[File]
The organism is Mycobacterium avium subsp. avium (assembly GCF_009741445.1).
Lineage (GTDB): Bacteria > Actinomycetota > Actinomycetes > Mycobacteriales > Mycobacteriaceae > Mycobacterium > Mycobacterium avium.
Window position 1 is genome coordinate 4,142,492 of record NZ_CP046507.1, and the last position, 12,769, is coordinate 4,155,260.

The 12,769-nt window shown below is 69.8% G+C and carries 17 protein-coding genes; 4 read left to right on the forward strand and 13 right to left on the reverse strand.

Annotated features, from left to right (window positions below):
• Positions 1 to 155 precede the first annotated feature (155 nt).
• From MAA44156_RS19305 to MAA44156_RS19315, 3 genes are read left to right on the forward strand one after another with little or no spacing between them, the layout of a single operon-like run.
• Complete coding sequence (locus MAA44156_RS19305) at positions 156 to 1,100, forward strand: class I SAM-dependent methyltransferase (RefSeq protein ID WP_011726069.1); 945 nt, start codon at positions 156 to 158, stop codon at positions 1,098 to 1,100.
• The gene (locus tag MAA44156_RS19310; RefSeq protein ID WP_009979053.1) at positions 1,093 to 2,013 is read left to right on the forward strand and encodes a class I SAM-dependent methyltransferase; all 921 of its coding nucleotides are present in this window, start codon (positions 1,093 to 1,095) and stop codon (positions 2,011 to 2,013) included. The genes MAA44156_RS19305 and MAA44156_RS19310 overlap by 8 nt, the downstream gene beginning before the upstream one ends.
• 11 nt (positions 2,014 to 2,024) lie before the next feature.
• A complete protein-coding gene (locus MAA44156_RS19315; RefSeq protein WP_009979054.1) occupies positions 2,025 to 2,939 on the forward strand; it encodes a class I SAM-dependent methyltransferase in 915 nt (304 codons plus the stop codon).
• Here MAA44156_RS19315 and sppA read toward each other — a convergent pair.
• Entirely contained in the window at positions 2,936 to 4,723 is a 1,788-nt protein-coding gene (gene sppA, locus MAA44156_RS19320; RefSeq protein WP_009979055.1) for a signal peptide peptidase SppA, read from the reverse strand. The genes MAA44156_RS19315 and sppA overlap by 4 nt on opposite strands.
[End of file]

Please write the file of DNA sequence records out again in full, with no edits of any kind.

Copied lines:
The organism is Mycobacterium avium subsp. avium (assembly GCF_009741445.1).
Lineage (GTDB): Bacteria > Actinomycetota > Actinomycetes > Mycobacteriales > Mycobacteriaceae > Mycobacterium > Mycobacterium avium.
Window position 1 is genome coordinate 4,142,492 of record NZ_CP046507.1, and the last position, 12,769, is coordinate 4,155,260.

The 12,769-nt window shown below is 69.8% G+C and carries 17 protein-coding genes; 4 read left to right on the forward strand and 13 right to left on the reverse strand.

Annotated features, from left to right (window positions below):
• Positions 1 to 155 precede the first annotated feature (155 nt).
• From MAA44156_RS19305 to MAA44156_RS19315, 3 genes are read left to right on the forward strand one after another with little or no spacing between them, the layout of a single operon-like run.
• Complete coding sequence (locus MAA44156_RS19305) at positions 156 to 1,100, forward strand: class I SAM-dependent methyltransferase (RefSeq protein ID WP_011726069.1); 945 nt, start codon at positions 156 to 158, stop codon at positions 1,098 to 1,100.
• The gene (locus tag MAA44156_RS19310; RefSeq protein ID WP_009979053.1) at positions 1,093 to 2,013 is read left to right on the forward strand and encodes a class I SAM-dependent methyltransferase; all 921 of its coding nucleotides are present in this window, start codon (positions 1,093 to 1,095) and stop codon (positions 2,011 to 2,013) included. The genes MAA44156_RS19305 and MAA44156_RS19310 overlap by 8 nt, the downstream gene beginning before the upstream one ends.
• 11 nt (positions 2,014 to 2,024) lie before the next feature.
• A complete protein-coding gene (locus MAA44156_RS19315; RefSeq protein WP_009979054.1) occupies positions 2,025 to 2,939 on the forward strand; it encodes a class I SAM-dependent methyltransferase in 915 nt (304 codons plus the stop codon).
• Here MAA44156_RS19315 and sppA read toward each other — a convergent pair.
• Entirely contained in the window at positions 2,936 to 4,723 is a 1,788-nt protein-coding gene (gene sppA, locus MAA44156_RS19320; RefSeq protein WP_009979055.1) for a signal peptide peptidase SppA, read from the reverse strand. The genes MAA44156_RS19315 and sppA overlap by 4 nt on opposite strands.